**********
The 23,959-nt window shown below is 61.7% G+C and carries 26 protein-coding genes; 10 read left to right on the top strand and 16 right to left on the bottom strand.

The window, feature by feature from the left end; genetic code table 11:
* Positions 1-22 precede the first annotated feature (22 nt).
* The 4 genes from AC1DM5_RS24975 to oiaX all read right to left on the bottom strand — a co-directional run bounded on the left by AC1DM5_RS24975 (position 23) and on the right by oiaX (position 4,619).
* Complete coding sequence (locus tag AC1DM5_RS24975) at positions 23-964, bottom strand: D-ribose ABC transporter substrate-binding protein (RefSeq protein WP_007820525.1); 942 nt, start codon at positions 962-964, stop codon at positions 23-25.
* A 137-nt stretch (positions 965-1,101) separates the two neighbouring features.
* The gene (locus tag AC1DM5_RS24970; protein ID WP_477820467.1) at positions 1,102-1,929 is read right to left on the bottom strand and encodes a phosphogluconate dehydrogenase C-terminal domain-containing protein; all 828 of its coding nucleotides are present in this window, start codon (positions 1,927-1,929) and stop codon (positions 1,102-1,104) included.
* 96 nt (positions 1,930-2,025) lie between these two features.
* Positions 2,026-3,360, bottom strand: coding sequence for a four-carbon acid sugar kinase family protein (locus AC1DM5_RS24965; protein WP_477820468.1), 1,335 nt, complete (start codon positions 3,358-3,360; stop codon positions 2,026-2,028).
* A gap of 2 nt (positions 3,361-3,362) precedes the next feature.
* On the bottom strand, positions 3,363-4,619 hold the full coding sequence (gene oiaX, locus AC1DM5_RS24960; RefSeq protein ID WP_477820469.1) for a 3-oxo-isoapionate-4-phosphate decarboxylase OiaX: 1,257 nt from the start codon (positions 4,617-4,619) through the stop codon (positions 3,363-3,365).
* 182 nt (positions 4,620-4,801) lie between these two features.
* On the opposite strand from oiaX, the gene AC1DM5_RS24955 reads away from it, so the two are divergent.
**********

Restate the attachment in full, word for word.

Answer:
The 23,959-nt window shown below is 61.7% G+C and carries 26 protein-coding genes; 10 read left to right on the top strand and 16 right to left on the bottom strand.

The window, feature by feature from the left end; genetic code table 11:
* Positions 1-22 precede the first annotated feature (22 nt).
* The 4 genes from AC1DM5_RS24975 to oiaX all read right to left on the bottom strand — a co-directional run bounded on the left by AC1DM5_RS24975 (position 23) and on the right by oiaX (position 4,619).
* Complete coding sequence (locus tag AC1DM5_RS24975) at positions 23-964, bottom strand: D-ribose ABC transporter substrate-binding protein (RefSeq protein WP_007820525.1); 942 nt, start codon at positions 962-964, stop codon at positions 23-25.
* A 137-nt stretch (positions 965-1,101) separates the two neighbouring features.
* The gene (locus tag AC1DM5_RS24970; protein ID WP_477820467.1) at positions 1,102-1,929 is read right to left on the bottom strand and encodes a phosphogluconate dehydrogenase C-terminal domain-containing protein; all 828 of its coding nucleotides are present in this window, start codon (positions 1,927-1,929) and stop codon (positions 1,102-1,104) included.
* 96 nt (positions 1,930-2,025) lie between these two features.
* Positions 2,026-3,360, bottom strand: coding sequence for a four-carbon acid sugar kinase family protein (locus AC1DM5_RS24965; protein WP_477820468.1), 1,335 nt, complete (start codon positions 3,358-3,360; stop codon positions 2,026-2,028).
* A gap of 2 nt (positions 3,361-3,362) precedes the next feature.
* On the bottom strand, positions 3,363-4,619 hold the full coding sequence (gene oiaX, locus AC1DM5_RS24960; RefSeq protein ID WP_477820469.1) for a 3-oxo-isoapionate-4-phosphate decarboxylase OiaX: 1,257 nt from the start codon (positions 4,617-4,619) through the stop codon (positions 3,363-3,365).
* 182 nt (positions 4,620-4,801) lie between these two features.
* On the opposite strand from oiaX, the gene AC1DM5_RS24955 reads away from it, so the two are divergent.